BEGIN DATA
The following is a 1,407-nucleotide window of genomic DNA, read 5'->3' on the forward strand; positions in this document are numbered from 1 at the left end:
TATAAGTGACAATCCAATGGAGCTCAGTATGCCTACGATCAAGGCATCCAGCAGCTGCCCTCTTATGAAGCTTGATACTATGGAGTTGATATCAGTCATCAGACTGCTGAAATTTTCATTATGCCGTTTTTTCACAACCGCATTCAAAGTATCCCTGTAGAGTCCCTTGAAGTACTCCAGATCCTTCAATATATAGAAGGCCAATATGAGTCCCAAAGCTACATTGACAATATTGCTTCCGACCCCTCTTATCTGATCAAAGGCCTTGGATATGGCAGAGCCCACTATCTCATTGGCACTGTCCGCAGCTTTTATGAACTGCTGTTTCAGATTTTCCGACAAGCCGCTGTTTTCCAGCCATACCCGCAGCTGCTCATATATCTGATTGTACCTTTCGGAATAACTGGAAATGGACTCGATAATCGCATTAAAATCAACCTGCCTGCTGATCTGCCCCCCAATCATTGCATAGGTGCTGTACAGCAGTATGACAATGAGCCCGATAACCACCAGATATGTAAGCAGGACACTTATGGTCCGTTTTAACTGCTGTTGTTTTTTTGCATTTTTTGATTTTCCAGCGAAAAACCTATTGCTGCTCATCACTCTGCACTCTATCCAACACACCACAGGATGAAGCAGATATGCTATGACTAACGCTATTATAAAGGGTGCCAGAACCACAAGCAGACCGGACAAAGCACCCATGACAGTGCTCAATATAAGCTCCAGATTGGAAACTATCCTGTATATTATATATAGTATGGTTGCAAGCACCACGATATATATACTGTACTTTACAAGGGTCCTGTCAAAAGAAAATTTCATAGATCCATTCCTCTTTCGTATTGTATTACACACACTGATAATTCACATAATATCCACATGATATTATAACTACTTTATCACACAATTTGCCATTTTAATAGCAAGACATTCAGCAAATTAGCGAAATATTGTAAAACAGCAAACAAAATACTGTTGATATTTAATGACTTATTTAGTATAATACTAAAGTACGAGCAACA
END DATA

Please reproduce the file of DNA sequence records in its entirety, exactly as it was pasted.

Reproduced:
The following is a 1,407-nucleotide window of genomic DNA, read 5'->3' on the forward strand; positions in this document are numbered from 1 at the left end:
TATAAGTGACAATCCAATGGAGCTCAGTATGCCTACGATCAAGGCATCCAGCAGCTGCCCTCTTATGAAGCTTGATACTATGGAGTTGATATCAGTCATCAGACTGCTGAAATTTTCATTATGCCGTTTTTTCACAACCGCATTCAAAGTATCCCTGTAGAGTCCCTTGAAGTACTCCAGATCCTTCAATATATAGAAGGCCAATATGAGTCCCAAAGCTACATTGACAATATTGCTTCCGACCCCTCTTATCTGATCAAAGGCCTTGGATATGGCAGAGCCCACTATCTCATTGGCACTGTCCGCAGCTTTTATGAACTGCTGTTTCAGATTTTCCGACAAGCCGCTGTTTTCCAGCCATACCCGCAGCTGCTCATATATCTGATTGTACCTTTCGGAATAACTGGAAATGGACTCGATAATCGCATTAAAATCAACCTGCCTGCTGATCTGCCCCCCAATCATTGCATAGGTGCTGTACAGCAGTATGACAATGAGCCCGATAACCACCAGATATGTAAGCAGGACACTTATGGTCCGTTTTAACTGCTGTTGTTTTTTTGCATTTTTTGATTTTCCAGCGAAAAACCTATTGCTGCTCATCACTCTGCACTCTATCCAACACACCACAGGATGAAGCAGATATGCTATGACTAACGCTATTATAAAGGGTGCCAGAACCACAAGCAGACCGGACAAAGCACCCATGACAGTGCTCAATATAAGCTCCAGATTGGAAACTATCCTGTATATTATATATAGTATGGTTGCAAGCACCACGATATATATACTGTACTTTACAAGGGTCCTGTCAAAAGAAAATTTCATAGATCCATTCCTCTTTCGTATTGTATTACACACACTGATAATTCACATAATATCCACATGATATTATAACTACTTTATCACACAATTTGCCATTTTAATAGCAAGACATTCAGCAAATTAGCGAAATATTGTAAAACAGCAAACAAAATACTGTTGATATTTAATGACTTATTTAGTATAATACTAAAGTACGAGCAACA